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Visual outcome and corneal changes in children with chronic blepharokeratoconjunctivitis.

Ophthalmology. 2007 Dec;114(12):2271-80

Authors: Jones SM, Weinstein JM, Cumberland P, Klein N, Nischal KK

OBJECTIVE: To describe the cause, management, and effect of chronic blepharokeratoconjunctivitis (BKC) on the cornea and visual function in children. DESIGN: Noncomparative, interventional, retrospective case series. PARTICIPANTS: Twenty-seven children with BKC. METHODS: Presenting age, best-corrected visual acuity (BCVA), refractive error, and any corneal or eyelid pathologic features were recorded. Treatment included modified lid hygiene, topical antibiotics, and steroids. Systemic therapy included oral antibiotics and, from 2003 onward, flaxseed oil as an alternative to long-term antibiotics. Amblyopia therapy included refractive correction, occlusion, or atropine therapy. MAIN OUTCOME MEASURES: Corneal and eyelid status, visual acuity (VA), and refractive error at final examination. RESULTS: Mean age at presentation was 6.9 years (range, 7 months-15.9 years), and mean follow-up was 2.3 years (range, 5 months-6.1 years). All patients had discomfort, conjunctival injection, and signs of posterior blepharitis at presentation. Photophobia was reported in 14 patients (52%), whereas anterior eyelid inflammation was noted in 6 (22%). Acne rosacea was confirmed in 3 patients (11%). Corneal involvement occurred in 44 eyes (81%), and a history of recurrent chalazia was seen in 18 patients (67%). Median monocular BCVAs in affected eyes were 0.28 logarithm of the minimum angle of resolution (logMAR) units (interquartile range [iqR], 0.02-0.40) at presentation and 0.02 logMAR units (IqR, 0.00-0.18) at last visit. Best-corrected VA improved in 70% of affected eyes and remained unchanged in 30%. Superimposed amblyopia was present and treated in 15 patients (48%). All 8 patients (20%) who failed to achieve VA of 0.2 logMAR units or better at the final examination had bilateral corneal involvement at presentation. One child experienced a systemic side effect from oral antibiotics. No child had significant side effects from topical treatment. Twelve patients (44%) received flaxseed oil as part of their tapering regimen. A 2-year lag between symptom onset and treatment resulted, on average, in a reduction of 0.06 logMAR units of VA (95% confidence interval, 0.00-0.12; P = 0.054). CONCLUSIONS: These findings suggest that visual loss may be significant in BKC and that delayed treatment may result in decreased final BCVA. Adequate management needs both topical and systemic treatment. Flaxseed oil may be an effective antiinflammatory nutritional therapy alternative to long-term antibiotics.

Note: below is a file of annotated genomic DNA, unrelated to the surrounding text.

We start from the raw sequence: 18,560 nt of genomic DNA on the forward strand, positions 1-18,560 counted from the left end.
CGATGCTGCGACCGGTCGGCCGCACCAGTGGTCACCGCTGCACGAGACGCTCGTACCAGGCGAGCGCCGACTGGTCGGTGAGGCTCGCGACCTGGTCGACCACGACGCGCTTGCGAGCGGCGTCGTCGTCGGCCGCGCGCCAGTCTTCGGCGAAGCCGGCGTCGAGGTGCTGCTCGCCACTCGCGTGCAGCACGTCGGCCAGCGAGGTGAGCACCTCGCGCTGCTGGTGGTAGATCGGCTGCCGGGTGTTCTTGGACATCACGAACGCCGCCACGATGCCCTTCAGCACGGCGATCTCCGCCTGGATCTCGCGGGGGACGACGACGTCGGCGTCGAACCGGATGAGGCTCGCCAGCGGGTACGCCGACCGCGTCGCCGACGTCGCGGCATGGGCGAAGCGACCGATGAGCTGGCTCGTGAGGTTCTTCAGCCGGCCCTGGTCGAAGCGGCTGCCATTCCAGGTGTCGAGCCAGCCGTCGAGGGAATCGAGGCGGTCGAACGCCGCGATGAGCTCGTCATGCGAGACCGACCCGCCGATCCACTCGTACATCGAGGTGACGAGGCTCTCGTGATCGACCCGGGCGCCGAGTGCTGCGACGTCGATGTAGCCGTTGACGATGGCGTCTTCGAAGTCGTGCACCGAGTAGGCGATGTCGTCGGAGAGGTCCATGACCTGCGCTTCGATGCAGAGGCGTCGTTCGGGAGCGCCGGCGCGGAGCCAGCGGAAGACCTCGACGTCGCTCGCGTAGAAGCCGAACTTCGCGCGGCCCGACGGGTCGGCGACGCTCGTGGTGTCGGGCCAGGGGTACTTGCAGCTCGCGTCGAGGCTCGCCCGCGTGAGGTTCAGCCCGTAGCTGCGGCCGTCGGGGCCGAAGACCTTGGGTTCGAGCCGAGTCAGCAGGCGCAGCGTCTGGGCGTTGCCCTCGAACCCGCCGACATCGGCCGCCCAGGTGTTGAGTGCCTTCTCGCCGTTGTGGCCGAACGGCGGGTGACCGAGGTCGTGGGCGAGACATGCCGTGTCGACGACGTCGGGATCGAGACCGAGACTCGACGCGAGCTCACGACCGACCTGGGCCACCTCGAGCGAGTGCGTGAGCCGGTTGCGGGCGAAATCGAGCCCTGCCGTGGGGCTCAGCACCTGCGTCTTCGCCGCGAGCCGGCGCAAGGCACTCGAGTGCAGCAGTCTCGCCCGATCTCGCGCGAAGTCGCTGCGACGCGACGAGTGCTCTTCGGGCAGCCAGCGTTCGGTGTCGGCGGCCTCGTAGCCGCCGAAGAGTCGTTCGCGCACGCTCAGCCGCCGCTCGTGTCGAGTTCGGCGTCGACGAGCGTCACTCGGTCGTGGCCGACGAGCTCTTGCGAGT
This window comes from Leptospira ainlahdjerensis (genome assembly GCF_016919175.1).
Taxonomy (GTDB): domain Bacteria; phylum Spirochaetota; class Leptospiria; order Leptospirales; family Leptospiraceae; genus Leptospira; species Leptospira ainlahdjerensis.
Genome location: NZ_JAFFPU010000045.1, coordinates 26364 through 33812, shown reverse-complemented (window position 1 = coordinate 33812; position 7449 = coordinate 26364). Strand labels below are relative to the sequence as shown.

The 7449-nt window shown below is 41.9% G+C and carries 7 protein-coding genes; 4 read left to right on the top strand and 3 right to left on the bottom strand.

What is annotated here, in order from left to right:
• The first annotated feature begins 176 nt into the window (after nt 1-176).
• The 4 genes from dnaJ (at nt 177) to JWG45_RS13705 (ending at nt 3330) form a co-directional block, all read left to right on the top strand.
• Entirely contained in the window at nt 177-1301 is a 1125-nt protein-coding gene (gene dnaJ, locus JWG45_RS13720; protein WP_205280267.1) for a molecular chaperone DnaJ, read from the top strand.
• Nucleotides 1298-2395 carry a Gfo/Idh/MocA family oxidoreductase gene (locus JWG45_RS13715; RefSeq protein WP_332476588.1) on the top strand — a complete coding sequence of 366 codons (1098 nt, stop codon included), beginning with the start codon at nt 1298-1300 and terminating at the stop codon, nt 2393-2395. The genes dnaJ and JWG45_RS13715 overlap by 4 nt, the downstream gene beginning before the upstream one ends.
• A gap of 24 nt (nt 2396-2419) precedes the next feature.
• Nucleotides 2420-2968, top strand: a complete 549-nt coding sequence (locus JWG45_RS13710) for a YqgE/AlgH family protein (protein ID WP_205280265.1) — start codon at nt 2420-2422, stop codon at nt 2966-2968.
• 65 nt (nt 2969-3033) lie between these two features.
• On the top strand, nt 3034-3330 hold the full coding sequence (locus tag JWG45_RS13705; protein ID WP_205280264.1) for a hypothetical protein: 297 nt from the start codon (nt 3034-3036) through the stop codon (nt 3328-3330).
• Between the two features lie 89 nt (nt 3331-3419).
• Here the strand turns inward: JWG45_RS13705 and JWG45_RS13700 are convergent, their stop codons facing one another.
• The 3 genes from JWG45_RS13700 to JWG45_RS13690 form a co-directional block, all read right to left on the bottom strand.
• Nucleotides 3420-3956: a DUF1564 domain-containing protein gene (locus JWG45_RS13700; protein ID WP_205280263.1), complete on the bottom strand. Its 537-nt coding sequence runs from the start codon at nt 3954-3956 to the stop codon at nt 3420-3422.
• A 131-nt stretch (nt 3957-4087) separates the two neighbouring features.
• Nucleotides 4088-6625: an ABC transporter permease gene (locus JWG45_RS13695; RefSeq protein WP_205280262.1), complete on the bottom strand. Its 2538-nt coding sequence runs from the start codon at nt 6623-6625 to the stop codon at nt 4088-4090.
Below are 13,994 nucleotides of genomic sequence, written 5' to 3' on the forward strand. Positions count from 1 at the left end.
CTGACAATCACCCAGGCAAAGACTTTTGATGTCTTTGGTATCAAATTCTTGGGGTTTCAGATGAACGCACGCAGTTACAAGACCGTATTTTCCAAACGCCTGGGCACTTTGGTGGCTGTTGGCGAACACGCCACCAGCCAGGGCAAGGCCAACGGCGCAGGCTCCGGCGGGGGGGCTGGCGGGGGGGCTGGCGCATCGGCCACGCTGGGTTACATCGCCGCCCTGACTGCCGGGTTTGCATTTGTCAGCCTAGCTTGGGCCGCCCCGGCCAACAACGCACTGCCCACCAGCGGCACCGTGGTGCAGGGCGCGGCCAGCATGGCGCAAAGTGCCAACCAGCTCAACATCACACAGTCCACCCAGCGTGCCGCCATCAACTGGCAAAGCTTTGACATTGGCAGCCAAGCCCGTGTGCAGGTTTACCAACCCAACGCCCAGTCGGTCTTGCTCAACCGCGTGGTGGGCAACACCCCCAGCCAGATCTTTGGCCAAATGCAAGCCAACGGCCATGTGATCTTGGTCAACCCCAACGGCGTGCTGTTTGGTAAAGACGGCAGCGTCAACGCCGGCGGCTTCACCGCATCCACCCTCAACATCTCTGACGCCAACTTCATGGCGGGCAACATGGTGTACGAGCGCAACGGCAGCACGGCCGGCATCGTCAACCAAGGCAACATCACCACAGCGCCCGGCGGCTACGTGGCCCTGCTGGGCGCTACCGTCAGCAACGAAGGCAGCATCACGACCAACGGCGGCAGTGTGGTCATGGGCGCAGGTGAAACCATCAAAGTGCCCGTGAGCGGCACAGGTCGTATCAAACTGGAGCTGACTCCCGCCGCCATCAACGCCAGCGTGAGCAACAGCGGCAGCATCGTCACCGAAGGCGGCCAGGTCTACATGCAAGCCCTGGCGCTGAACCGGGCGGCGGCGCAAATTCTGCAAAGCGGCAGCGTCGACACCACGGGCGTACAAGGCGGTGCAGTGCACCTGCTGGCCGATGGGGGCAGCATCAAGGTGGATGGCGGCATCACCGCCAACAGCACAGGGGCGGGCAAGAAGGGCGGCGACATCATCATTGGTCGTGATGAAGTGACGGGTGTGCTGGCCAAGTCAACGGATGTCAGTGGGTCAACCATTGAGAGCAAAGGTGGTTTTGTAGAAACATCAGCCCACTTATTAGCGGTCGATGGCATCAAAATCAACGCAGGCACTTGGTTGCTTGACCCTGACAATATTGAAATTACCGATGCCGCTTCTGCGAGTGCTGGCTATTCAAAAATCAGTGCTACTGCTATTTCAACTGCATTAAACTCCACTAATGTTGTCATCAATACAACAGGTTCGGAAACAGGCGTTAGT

PMID: 18054641 [PubMed - in process]

http://www.ncbi.nlm.nih.gov/entrez/query.f...p;dopt=Abstract = URL to article

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